As for the elitism, it’s already very present and incredibly toxic. I can’t blame degreed-librarians for their frustration in that the general public doesn’t get why their hard-earned degrees matter. I also can’t blame paraprofessionals for their frustration that they are considered very much less-than for working for lesser-pay but still trying to do their best for their communities. I’m one of those, and someone who has had devastating interactions with MILS holders who brought me to tears. Thankfully I have a dear group of wonderful Master Librarian mentors in my life, and on my library’s team, who help to take away the pain of those experiences.

      Finally, a big part of my background is in marketing, and that’s the main perspective I bring to this conversation. Library Science has been around since the late 1800’s, and yet the general public still seems surprised that a Master’s of Library and Information Science is a requirement to be a true librarian. If we haven’t educated the public in that span of time, then something isn’t right and we should use all of our skills and talents to figure out what will work. It may or may not be rebranding of the name, but I think that’s one area that we should seriously consider.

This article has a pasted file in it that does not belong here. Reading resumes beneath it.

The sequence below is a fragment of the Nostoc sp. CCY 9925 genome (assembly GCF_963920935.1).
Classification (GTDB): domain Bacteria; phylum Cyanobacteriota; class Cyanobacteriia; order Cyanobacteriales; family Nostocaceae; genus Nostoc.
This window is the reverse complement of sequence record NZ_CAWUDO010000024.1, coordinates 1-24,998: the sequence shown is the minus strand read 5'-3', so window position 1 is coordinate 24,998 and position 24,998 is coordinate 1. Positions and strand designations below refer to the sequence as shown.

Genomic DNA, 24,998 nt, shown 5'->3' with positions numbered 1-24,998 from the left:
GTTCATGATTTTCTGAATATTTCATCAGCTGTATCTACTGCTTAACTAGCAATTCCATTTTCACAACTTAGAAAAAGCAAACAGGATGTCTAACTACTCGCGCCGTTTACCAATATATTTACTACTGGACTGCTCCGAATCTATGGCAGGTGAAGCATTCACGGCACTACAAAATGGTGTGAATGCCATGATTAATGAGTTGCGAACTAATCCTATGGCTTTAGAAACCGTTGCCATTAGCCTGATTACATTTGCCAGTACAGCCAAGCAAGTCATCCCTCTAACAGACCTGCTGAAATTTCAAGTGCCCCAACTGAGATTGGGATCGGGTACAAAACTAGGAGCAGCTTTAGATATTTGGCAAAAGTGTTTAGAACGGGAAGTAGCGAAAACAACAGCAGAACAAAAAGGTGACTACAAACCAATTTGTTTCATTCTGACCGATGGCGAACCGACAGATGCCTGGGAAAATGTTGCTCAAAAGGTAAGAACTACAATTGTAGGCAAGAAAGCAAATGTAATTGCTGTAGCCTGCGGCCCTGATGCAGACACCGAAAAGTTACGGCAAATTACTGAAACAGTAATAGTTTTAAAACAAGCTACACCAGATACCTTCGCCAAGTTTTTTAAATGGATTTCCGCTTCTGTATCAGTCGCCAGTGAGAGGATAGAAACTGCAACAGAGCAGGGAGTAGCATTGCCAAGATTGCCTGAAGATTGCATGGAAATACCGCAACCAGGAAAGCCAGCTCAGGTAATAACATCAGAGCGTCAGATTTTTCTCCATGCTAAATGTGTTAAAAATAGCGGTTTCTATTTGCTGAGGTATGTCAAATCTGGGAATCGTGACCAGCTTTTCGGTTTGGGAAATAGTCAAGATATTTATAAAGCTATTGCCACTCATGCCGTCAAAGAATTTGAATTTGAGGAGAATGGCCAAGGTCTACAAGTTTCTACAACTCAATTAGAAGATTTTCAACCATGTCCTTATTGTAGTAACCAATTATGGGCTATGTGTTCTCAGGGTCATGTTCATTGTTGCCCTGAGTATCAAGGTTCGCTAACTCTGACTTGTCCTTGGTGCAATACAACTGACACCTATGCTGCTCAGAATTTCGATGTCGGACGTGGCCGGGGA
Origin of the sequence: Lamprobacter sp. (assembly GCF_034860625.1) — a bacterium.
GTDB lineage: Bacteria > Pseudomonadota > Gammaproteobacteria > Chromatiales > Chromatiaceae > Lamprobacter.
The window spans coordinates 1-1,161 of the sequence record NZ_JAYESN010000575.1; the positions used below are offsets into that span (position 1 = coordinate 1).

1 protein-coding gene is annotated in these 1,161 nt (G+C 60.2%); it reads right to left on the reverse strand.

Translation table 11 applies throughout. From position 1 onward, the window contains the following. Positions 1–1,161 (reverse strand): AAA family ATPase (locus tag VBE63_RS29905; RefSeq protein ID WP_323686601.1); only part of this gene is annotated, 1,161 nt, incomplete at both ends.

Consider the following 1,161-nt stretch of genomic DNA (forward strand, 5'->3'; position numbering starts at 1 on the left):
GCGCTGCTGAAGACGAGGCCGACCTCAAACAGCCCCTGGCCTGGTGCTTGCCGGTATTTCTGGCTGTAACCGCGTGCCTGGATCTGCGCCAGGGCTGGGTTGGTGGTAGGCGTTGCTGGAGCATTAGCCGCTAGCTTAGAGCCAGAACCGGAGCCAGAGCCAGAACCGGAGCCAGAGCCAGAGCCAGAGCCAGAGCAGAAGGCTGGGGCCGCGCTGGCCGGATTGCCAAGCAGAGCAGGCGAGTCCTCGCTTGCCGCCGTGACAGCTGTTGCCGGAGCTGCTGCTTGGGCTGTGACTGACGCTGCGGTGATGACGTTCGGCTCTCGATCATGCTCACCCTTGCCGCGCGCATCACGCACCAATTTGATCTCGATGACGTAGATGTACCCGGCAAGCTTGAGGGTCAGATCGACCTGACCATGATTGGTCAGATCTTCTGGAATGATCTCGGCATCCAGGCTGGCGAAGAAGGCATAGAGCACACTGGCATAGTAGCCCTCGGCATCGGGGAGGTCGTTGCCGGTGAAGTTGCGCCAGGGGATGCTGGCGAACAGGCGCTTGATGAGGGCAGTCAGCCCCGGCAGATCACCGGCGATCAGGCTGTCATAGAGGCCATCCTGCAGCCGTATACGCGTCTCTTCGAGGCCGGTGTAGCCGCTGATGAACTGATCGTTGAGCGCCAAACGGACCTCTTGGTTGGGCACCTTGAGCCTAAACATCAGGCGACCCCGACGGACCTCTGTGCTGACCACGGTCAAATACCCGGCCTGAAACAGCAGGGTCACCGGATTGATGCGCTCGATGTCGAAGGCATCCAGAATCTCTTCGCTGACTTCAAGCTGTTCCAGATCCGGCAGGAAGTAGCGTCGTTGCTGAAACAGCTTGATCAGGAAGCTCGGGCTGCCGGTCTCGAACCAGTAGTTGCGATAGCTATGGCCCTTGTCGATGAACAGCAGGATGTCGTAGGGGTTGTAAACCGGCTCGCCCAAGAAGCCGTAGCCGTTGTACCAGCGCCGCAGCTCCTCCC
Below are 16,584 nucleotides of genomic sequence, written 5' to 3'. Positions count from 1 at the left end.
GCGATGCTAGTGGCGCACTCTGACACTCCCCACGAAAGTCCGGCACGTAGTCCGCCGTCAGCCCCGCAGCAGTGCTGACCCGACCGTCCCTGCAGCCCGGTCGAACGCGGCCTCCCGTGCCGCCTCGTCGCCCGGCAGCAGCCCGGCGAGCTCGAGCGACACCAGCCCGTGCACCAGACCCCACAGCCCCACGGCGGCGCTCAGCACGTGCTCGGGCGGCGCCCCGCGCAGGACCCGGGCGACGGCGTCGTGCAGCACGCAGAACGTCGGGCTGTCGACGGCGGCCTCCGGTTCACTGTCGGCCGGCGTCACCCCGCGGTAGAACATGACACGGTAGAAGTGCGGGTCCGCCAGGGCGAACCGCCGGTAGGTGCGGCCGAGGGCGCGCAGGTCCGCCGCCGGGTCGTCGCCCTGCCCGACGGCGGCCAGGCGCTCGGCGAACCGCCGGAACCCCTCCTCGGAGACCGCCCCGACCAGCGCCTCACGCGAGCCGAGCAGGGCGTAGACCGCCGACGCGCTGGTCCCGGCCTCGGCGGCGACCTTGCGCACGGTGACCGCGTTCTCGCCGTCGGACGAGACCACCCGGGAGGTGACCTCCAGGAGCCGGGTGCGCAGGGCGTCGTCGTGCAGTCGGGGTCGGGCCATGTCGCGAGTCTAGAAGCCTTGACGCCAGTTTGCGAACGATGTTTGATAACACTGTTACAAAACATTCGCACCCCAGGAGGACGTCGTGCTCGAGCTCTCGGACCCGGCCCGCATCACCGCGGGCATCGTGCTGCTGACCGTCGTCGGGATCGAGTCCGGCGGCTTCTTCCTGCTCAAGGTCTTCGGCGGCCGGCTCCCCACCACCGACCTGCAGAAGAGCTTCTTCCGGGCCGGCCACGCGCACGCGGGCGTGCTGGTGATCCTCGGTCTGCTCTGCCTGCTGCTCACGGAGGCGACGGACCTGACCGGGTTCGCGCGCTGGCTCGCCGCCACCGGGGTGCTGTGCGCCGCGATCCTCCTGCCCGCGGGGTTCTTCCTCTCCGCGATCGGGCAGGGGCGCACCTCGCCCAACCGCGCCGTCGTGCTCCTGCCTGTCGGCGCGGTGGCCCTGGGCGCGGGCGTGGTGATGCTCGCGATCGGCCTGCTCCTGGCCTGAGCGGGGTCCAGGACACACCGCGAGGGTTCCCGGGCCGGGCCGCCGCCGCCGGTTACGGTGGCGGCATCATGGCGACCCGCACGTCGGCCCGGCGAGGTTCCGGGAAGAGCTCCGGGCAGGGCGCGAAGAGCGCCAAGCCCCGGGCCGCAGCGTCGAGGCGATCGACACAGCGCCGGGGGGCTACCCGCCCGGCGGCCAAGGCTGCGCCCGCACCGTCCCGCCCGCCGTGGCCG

I must say that I’ve rewritten my above thoughts many times, which I hope is a small indication of how much I appreciate your insights. Your concerns should be a part of this conversation, and for that I am grateful. If you feel that I have misunderstood or not addressed anything that you have brought up, then please help me understand what those things are.

      – Rebecca

Leave a Reply

Fill in your details below or click an icon to log in:

WordPress.com Logo

You are commenting using your WordPress.com account. Log Out /  Change )

Google photo

You are commenting using your Google account. Log Out /  Change )

Twitter picture

You are commenting using your Twitter account. Log Out /  Change )

Facebook photo

You are commenting using your Facebook account. Log Out /  Change )

Connecting to %s

This site uses Akismet to reduce spam. Learn how your comment data is processed.